Dems–boot blue dogs, fold big tent
Ari Berman of "The Nation” does an op-ed for the New York Times in which he pushes for the removal (or at least the non-support) of the blue dog Democrats such as Heath Schuler of NC.
Now that doesn’t come as much of a surprise to me – just as the Tea Party wants the less than conservative members of the Republican party replaced with more reliably fiscal conservative members.
That said, however, I loved the “reasoning” quoted for this desire:
Margaret Johnson, a former party chairwoman in Polk County, N.C., helped elect Representative Shuler but now believes the party would be better off without him. “I’d rather have a real Republican than a fake Democrat,” she said. “A real Republican motivates us to work. A fake Democrat de-motivates us.”
Well there you go – remember the left has been lambasting the right for who knows how long for not offering a “big tent” but essentially being a narrow based “all white male” party. Howard Dean and Rahm Emanuel concocted the 50 state strategy which recruited blue dogs like Schuler because they were “electable” in those districts and that strategy gave Democrats a “super majority”. But what real good did it do?
The argument is “wouldn’t you rather have someone that would vote with you 70% of the time rather than someone who will vote for your programs 0% of the time? The answer is “no”. Not if you actually want to get those things done which require critical votes and the 30% of the time they don’t vote with you is when those votes occur. Tea Partiers figured this out a while ago. And again, they’ve been lambasted for being so non-inclusive. Karl Rove, an inveterate seat counter, focuses solely on the number of “Republicans” in each chamber. Tea Partiers and conservatives focus on the ideology of those running and only support those who are, in Ms. Johnson’s words, “real Republicans” as the TP and conservatives define them.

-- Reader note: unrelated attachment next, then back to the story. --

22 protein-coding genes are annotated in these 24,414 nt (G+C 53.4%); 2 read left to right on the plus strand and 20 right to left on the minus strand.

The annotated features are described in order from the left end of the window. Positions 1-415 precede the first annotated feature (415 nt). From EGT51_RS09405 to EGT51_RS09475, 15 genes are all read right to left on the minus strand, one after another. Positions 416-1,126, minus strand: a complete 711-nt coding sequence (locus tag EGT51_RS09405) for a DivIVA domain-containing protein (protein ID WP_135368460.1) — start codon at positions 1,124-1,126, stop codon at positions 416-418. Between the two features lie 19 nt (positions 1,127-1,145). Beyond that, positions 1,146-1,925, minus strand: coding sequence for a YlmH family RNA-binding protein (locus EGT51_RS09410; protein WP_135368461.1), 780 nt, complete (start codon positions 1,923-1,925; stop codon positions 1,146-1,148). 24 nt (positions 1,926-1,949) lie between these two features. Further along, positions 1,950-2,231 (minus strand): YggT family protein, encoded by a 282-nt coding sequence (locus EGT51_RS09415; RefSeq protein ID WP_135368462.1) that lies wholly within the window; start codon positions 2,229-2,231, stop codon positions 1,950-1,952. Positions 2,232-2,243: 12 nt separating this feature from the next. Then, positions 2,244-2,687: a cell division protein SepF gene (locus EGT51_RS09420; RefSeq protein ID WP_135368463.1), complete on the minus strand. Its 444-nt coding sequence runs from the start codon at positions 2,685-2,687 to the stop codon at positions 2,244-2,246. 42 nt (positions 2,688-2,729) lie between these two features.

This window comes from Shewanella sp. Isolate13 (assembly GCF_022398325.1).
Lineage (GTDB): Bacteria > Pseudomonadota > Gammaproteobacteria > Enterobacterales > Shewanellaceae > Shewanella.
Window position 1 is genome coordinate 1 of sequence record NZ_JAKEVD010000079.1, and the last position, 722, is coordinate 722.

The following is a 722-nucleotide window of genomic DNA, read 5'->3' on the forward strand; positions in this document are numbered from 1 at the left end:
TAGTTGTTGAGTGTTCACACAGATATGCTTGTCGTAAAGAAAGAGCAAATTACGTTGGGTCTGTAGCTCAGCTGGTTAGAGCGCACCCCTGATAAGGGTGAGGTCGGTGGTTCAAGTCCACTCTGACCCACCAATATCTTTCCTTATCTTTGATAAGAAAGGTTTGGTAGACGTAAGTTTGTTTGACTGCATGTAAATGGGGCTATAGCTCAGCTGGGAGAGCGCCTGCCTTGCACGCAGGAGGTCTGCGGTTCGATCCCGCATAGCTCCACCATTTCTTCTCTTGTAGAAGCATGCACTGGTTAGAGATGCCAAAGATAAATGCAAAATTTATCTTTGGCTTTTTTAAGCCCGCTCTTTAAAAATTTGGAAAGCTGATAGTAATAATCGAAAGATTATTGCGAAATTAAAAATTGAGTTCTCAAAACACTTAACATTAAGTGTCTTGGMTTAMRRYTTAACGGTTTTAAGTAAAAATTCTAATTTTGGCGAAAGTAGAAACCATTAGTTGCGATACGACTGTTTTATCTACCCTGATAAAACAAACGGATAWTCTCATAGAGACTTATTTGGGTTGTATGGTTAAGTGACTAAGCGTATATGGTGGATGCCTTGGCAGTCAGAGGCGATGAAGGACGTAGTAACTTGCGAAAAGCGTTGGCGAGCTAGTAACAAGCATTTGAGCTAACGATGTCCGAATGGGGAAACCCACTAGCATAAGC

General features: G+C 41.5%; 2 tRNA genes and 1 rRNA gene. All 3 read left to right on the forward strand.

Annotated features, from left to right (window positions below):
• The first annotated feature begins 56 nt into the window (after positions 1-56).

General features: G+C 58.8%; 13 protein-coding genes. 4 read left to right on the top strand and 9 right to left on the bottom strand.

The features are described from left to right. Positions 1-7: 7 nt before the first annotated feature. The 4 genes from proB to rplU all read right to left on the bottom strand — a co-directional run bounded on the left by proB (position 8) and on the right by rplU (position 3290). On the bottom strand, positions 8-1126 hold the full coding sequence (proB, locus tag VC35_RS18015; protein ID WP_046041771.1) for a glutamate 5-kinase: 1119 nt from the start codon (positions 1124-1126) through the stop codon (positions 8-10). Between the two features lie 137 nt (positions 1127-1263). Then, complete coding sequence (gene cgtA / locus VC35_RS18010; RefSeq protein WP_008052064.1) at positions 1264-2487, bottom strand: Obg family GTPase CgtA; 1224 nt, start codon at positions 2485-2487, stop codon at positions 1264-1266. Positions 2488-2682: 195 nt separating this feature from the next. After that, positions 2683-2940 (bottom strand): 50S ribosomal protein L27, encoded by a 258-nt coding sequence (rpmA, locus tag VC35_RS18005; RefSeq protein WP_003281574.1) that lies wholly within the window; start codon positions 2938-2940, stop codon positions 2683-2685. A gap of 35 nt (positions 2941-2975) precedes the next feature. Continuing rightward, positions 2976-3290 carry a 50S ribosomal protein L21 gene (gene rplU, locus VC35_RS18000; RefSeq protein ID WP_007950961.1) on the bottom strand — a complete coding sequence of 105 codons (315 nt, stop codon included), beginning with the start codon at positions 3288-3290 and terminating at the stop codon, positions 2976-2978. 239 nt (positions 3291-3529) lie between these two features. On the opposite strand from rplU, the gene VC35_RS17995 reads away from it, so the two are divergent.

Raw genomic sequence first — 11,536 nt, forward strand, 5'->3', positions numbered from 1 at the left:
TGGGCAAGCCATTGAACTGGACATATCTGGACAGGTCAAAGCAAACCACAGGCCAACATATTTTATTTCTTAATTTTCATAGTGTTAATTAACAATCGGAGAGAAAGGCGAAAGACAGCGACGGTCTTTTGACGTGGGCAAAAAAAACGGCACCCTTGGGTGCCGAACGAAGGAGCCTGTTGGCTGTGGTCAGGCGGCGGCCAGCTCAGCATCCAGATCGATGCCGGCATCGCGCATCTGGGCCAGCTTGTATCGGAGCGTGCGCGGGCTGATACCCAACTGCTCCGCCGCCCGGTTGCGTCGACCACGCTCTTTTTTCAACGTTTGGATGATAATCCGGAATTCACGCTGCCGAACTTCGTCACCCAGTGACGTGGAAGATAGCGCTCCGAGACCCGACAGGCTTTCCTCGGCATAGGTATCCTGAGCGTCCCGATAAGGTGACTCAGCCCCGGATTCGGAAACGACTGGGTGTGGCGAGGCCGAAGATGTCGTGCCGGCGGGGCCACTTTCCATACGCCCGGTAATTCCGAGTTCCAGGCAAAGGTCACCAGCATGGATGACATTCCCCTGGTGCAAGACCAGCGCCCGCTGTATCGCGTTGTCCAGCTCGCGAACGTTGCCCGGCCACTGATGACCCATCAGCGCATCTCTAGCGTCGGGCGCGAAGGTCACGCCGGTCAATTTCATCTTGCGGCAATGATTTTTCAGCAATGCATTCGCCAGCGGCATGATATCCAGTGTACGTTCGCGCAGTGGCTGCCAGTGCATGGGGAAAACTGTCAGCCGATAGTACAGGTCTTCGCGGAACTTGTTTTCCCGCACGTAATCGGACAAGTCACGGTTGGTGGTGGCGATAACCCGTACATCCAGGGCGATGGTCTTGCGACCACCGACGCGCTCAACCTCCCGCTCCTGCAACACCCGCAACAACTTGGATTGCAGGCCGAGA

It appears Democrats, lately of the “big tent”, are now looking toward a smaller tent. That would include the architect of the 50 state strategy, Howard Dean:
Ms. Johnson is right: Democrats would be in better shape, and would accomplish more, with a smaller and more ideologically cohesive caucus. It’s a sentiment that even Mr. Dean now echoes. “Having a big, open-tent Democratic Party is great, but not at the cost of getting nothing done,” he said.
Yeah … exactly what a number of us have been saying for years. Look, people throw the word “ideology” around like it is some sort of bad word. It’s not. It is your political philosophy, your principles, your belief in what politics should reflect.
Does anyone believe those that founded this country weren’t ideologically driven? That they didn’t have a definite set of principles that were foundation of what they created?
“Big tent” is a wonderfully nebulous and useless concept that implies that inclusiveness is more important than principles. It’s nonsense as both sides are discovering. You’re either for something, in terms of principles, or you’re not. “Including” others who don’t necessarily share your principles is simply an exercise in, well, seat counting, which as both the GOP and Democrats have finally discovered, is a waste of time.
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